High school students display wrappers used to roll marijuana. I-News photo

A fever chart of drug violations reported by Colorado public schools would show a gradual decline beginning in 2001-01, a line dropping year by year.But in 2009-10, something changed. The number of drug violations reported on K-12 campuses began to climb. It climbed again in 2010-11.

While nearly every other category of violations reported to state officials has dropped in the past decade, drug offenses veered in the opposite direction.

To find out why, reporters from Education News Colorado, Solutions and the I-News Network interviewed scores of school and district officials, health care workers and students across the state:

Part 1: Increase in drug violations on school campuses statewide

School officials, others cite prevalence of medical marijuana as drug violations spike on K-12 campuses includes a timeline of medical marijuana in Colorado and a video of students discussing marijuana use
• In Carbondale teen: Marijuana “something to do,” a student talks about dealing medical marijuana – and getting caught
• In Denver dad: “Nobody thought about the kids,” a parent whose son was busted with marijuana says students are bombarded with mixed messages
• Search an interactive database to see your school’s history of drug violations over the past four years
• Use an interactive map to find your school and see any medical marijuana facilities located nearby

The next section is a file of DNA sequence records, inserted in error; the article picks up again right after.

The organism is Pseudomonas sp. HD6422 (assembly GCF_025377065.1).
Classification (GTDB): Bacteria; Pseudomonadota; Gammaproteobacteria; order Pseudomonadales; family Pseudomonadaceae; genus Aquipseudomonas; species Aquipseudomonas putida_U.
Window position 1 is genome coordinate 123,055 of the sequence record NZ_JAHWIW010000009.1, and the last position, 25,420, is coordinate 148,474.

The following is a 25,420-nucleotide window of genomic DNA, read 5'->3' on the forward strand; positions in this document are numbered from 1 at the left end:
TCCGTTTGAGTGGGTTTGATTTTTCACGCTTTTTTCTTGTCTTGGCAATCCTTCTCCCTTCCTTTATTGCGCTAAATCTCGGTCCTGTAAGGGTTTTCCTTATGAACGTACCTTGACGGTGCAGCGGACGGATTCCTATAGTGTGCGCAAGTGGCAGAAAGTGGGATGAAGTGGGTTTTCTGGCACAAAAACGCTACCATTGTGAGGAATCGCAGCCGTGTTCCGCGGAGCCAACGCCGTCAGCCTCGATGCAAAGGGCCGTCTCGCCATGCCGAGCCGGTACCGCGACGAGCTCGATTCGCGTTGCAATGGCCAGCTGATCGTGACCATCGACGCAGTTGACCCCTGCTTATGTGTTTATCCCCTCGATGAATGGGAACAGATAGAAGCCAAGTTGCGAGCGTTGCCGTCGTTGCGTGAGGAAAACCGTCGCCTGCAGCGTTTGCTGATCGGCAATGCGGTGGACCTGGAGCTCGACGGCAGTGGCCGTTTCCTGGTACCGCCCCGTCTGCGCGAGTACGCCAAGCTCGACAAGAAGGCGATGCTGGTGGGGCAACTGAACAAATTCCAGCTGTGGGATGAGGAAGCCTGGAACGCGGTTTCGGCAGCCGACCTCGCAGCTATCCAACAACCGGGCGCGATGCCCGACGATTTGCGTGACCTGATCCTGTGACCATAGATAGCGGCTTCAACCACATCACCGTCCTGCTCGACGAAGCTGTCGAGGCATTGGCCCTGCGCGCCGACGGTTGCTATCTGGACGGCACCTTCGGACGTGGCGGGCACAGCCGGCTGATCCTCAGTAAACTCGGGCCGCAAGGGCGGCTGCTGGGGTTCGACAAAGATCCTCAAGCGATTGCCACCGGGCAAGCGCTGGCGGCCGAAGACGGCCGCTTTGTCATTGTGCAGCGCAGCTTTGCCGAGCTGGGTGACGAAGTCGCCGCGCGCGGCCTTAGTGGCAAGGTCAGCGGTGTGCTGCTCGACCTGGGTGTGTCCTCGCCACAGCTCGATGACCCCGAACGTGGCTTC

• Read A closer look at the data to see the statistics behind the findings, with links to original reports

Part 2: Two cities, two approaches to marijuana around schools

• Our main story, A tale of two cities: Colorado Springs, Fort Collins differ on regulating medical marijuana dispensaries around K-12 schools, includes a look at whether communities with bans have seen declines in school drug violations
• In Springs teen: Dispensaries not selling to us, a college student describes how she became a regular marijuana user at her Colorado Springs high school

Part 3: Research disputes students’ claims of marijuana as healthy

Research shows adverse effects of marijuana on teens as drug abuse among students appears to be rising
• In Teen: Without marijuana, I’d probably be dead, a 17-year-old with a rare disease relies on medical marijuana but can’t get treatment at school

You can also read our coverage of the federal crackdown, including a spreadsheet showing K-12 public schools within 1,200 feet of dispensaries.